The West African Centre for Crop Improvement (WACCI), has called for targeted investments in local genetic innovation and the development of a robust seed system.
WACCI said an investments of about US$ 50 million dollars in the organisation will lead to the sustainable development of innovations for self-sufficiency in food production, job creation, poverty reduction and improved livelihoods, as well as socio-economic development.
Prof Eric Yirenkyi Danquah, Director of WACCI at a media engagement said with the right investments and support the development of resilient, nutritious, productive, and market-driven varieties of staple crops could be scaled up to meet import demands in the West and Central African sub-region and beyond.
"What we call for today is investments in the seed systems of the key staple crops of the country for food and nutrition security and socio-economic development," he said.
It will also help cut down significantly on the imports of seed and food which is in the region of US$ 2.7 billion.
Prof Danquah said with adequate funding, the centre would undertake novel and world leading impact-driven research that would result in quality and relevant knowledge on rice, maize, sorghum, tomato, soybean, cowpea, cassava and Frafra potato to develop high value climate smart varieties, while engaging in capacity building through targeted training, experimental learning and building skills across career stages.
WACCI would engage the youth, farmers, value chain actors, policy makers and other stakeholders in the use of agricultural innovations for food and nutrition security, socio-economic development and also equip the youths with the knowledge and skills needed for the development of start-ups.
Prof. Danquah said over the years, the Ghana Living Standards Survey Report indicates that Ghana’s agricultural sector sustains the country’s economic growth and has been the primary source of livelihood, particularly for the rural poor and other vulnerable households.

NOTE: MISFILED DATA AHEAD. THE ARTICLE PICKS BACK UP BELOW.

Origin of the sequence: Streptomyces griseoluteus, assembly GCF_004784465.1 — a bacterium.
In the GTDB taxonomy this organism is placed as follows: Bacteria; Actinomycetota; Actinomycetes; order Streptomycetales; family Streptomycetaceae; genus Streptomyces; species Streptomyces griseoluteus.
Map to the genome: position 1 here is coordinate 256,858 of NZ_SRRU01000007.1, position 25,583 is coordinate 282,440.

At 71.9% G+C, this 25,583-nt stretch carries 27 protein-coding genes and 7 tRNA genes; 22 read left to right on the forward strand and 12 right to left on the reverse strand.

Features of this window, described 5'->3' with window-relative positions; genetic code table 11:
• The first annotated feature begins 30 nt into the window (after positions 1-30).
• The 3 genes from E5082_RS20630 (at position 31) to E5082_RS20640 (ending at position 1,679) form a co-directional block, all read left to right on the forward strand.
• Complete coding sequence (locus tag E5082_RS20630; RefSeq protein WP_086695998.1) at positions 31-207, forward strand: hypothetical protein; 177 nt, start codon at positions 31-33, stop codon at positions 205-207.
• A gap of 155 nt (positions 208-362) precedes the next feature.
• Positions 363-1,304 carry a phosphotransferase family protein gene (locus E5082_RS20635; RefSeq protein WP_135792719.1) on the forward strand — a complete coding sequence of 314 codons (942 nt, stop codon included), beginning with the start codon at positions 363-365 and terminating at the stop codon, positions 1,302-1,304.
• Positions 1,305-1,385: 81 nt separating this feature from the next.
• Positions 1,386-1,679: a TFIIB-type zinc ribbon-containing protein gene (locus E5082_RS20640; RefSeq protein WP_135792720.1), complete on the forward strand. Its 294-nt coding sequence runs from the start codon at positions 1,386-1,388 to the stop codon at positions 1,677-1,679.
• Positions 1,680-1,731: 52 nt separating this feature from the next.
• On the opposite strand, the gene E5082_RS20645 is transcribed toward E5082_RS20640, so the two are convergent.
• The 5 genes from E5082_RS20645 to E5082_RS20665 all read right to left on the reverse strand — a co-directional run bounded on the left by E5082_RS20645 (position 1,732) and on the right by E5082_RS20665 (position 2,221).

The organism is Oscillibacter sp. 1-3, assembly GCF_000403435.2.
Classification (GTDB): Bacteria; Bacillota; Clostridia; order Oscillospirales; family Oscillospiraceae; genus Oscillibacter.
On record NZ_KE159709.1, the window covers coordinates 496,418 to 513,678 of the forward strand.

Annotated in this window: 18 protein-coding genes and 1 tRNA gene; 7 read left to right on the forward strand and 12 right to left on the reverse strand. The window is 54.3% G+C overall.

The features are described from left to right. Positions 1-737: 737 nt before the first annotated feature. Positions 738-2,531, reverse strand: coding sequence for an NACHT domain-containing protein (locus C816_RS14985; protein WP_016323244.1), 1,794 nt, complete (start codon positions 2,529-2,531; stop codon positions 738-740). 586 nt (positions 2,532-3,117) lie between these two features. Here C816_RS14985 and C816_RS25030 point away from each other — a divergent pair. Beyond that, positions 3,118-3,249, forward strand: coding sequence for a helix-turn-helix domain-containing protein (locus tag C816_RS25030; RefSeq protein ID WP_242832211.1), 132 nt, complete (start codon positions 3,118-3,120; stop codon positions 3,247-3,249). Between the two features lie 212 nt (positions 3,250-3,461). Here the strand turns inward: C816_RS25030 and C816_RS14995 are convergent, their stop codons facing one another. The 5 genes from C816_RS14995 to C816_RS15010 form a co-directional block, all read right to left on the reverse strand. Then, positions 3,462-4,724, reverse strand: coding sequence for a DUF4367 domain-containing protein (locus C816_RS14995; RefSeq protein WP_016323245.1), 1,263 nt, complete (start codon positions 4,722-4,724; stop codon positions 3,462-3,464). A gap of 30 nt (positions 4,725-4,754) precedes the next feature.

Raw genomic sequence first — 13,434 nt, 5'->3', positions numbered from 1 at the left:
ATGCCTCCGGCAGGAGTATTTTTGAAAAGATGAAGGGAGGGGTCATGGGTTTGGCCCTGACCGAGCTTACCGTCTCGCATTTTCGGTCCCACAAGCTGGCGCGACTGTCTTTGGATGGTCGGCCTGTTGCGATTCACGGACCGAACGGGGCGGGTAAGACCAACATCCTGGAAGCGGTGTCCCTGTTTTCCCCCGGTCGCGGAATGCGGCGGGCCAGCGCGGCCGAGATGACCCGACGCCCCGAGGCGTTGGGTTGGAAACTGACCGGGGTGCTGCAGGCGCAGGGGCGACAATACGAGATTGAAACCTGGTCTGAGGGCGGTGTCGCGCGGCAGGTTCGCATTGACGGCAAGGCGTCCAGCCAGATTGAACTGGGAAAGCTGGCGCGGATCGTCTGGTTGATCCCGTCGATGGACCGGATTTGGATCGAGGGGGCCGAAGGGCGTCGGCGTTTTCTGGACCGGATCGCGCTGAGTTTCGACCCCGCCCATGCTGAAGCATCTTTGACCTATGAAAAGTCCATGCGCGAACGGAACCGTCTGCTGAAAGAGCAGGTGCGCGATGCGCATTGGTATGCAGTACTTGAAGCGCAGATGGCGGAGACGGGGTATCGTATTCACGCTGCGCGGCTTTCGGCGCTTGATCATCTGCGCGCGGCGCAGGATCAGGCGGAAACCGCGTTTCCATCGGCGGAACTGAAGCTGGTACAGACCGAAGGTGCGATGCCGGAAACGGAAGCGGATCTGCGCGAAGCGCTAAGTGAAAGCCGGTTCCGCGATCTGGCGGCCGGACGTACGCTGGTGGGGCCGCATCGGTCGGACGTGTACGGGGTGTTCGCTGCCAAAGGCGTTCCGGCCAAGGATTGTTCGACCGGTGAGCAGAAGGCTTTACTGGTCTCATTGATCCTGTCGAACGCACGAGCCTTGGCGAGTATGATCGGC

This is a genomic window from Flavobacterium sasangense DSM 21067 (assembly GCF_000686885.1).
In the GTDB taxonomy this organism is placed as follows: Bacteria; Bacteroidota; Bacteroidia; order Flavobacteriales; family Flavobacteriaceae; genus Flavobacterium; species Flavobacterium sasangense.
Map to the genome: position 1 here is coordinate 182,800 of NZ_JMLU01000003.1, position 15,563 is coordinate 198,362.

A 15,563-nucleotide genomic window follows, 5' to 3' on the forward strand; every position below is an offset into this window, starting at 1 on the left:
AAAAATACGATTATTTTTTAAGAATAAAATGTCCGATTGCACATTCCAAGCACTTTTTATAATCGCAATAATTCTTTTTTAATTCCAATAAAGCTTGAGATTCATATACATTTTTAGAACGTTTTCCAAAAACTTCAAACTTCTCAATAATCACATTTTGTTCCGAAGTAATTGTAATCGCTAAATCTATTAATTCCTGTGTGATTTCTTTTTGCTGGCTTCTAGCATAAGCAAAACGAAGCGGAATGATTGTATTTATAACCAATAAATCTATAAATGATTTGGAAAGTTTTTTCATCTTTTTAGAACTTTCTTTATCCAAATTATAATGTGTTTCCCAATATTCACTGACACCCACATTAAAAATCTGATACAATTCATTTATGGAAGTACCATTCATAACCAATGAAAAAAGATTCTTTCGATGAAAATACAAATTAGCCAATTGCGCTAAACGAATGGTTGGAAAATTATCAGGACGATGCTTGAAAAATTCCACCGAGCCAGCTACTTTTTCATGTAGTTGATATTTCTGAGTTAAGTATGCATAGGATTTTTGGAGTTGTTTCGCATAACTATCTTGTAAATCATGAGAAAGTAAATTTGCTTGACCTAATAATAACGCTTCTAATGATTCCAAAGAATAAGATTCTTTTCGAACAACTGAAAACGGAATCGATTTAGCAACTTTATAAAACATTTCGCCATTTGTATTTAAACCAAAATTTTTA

The agricultural sector which contributes about 20% of the country’s Gross Domestic Product (GDP) and employs nearly half of the labour force is characterised by low yields of the staple crops.
Prof Danquah said, due to the yield gaps, Ghana remains a net importer of both raw and processed foods to meet the demand of a growing population characterised by high urbanization rate and increased income.
Between 2019 and 2020, a 3.5 to 4 percent increase in area cultivated for cassava, maize, and rice resulted in only 0.7%, 2%, and 1.8% yield increase respectively.
"It is, therefore, apparent that the expansion in land cultivated is not an efficient way of increasing productivity but rather investments in the development of high yielding locally adapted varieties," he said.
Prof Danquah said it was against this backdrop that WACCI is proposing for targeted investments in local genetic innovation and the development of a robust seed system for the selected crops.
He said Ghana’s seed systems require rigorous mechanisms regarding seed variety development, release and performance, seed quality inspection as well as certification and access to breeder seed.
Farmers’ access to timely information, seed prices and subsidies, and consumer protection would go a long way in improving the country’s food yields and sustainability, he added.
Prof. Danquah said targeted investments combined with healthy soil, nutrients, water and good agronomic practices, would help with Ghana’s agricultural transformation agenda and also enhance food and nutrition security.